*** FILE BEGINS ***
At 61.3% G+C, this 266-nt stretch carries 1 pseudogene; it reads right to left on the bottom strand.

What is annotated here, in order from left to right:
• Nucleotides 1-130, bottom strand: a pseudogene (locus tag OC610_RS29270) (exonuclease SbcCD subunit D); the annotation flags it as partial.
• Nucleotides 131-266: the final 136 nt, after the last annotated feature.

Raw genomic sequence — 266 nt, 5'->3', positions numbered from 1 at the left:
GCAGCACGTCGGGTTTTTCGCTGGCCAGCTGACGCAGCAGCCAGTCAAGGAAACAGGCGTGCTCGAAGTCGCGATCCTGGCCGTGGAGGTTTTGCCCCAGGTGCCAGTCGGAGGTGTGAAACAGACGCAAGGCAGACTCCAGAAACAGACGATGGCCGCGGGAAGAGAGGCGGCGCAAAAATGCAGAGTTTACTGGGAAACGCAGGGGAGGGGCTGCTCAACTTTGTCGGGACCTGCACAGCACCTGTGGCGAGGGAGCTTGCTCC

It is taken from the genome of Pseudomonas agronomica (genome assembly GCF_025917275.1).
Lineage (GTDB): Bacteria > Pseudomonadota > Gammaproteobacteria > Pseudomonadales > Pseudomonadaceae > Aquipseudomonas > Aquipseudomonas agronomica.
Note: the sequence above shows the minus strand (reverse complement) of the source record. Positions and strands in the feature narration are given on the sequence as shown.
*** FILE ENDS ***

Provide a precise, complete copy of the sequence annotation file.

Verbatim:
At 61.3% G+C, this 266-nt stretch carries 1 pseudogene; it reads right to left on the bottom strand.

What is annotated here, in order from left to right:
• Nucleotides 1-130, bottom strand: a pseudogene (locus tag OC610_RS29270) (exonuclease SbcCD subunit D); the annotation flags it as partial.
• Nucleotides 131-266: the final 136 nt, after the last annotated feature.

Raw genomic sequence — 266 nt, 5'->3', positions numbered from 1 at the left:
GCAGCACGTCGGGTTTTTCGCTGGCCAGCTGACGCAGCAGCCAGTCAAGGAAACAGGCGTGCTCGAAGTCGCGATCCTGGCCGTGGAGGTTTTGCCCCAGGTGCCAGTCGGAGGTGTGAAACAGACGCAAGGCAGACTCCAGAAACAGACGATGGCCGCGGGAAGAGAGGCGGCGCAAAAATGCAGAGTTTACTGGGAAACGCAGGGGAGGGGCTGCTCAACTTTGTCGGGACCTGCACAGCACCTGTGGCGAGGGAGCTTGCTCC

It is taken from the genome of Pseudomonas agronomica (genome assembly GCF_025917275.1).
Lineage (GTDB): Bacteria > Pseudomonadota > Gammaproteobacteria > Pseudomonadales > Pseudomonadaceae > Aquipseudomonas > Aquipseudomonas agronomica.
Note: the sequence above shows the minus strand (reverse complement) of the source record. Positions and strands in the feature narration are given on the sequence as shown.